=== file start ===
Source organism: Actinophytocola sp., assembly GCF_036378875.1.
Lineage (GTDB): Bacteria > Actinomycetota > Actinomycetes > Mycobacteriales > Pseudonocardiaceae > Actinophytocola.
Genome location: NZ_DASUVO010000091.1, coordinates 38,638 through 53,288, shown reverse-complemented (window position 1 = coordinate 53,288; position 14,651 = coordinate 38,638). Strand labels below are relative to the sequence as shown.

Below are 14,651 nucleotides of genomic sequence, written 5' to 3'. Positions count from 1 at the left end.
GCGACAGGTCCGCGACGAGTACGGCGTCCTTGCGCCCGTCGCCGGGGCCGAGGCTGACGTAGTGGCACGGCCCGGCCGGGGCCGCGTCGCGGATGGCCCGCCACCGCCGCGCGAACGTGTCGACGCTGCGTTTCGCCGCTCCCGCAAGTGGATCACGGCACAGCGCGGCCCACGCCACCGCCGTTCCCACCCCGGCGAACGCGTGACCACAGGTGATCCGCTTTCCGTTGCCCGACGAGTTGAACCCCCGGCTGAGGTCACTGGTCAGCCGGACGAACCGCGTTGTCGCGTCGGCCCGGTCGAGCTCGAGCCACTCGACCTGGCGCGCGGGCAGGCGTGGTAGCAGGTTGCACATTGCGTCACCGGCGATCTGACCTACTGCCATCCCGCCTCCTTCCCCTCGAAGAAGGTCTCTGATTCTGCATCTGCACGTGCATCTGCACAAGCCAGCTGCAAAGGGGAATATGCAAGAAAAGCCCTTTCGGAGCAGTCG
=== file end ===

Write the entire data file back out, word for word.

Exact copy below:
Source organism: Actinophytocola sp., assembly GCF_036378875.1.
Lineage (GTDB): Bacteria > Actinomycetota > Actinomycetes > Mycobacteriales > Pseudonocardiaceae > Actinophytocola.
Genome location: NZ_DASUVO010000091.1, coordinates 38,638 through 53,288, shown reverse-complemented (window position 1 = coordinate 53,288; position 14,651 = coordinate 38,638). Strand labels below are relative to the sequence as shown.

Below are 14,651 nucleotides of genomic sequence, written 5' to 3'. Positions count from 1 at the left end.
GCGACAGGTCCGCGACGAGTACGGCGTCCTTGCGCCCGTCGCCGGGGCCGAGGCTGACGTAGTGGCACGGCCCGGCCGGGGCCGCGTCGCGGATGGCCCGCCACCGCCGCGCGAACGTGTCGACGCTGCGTTTCGCCGCTCCCGCAAGTGGATCACGGCACAGCGCGGCCCACGCCACCGCCGTTCCCACCCCGGCGAACGCGTGACCACAGGTGATCCGCTTTCCGTTGCCCGACGAGTTGAACCCCCGGCTGAGGTCACTGGTCAGCCGGACGAACCGCGTTGTCGCGTCGGCCCGGTCGAGCTCGAGCCACTCGACCTGGCGCGCGGGCAGGCGTGGTAGCAGGTTGCACATTGCGTCACCGGCGATCTGACCTACTGCCATCCCGCCTCCTTCCCCTCGAAGAAGGTCTCTGATTCTGCATCTGCACGTGCATCTGCACAAGCCAGCTGCAAAGGGGAATATGCAAGAAAAGCCCTTTCGGAGCAGTCG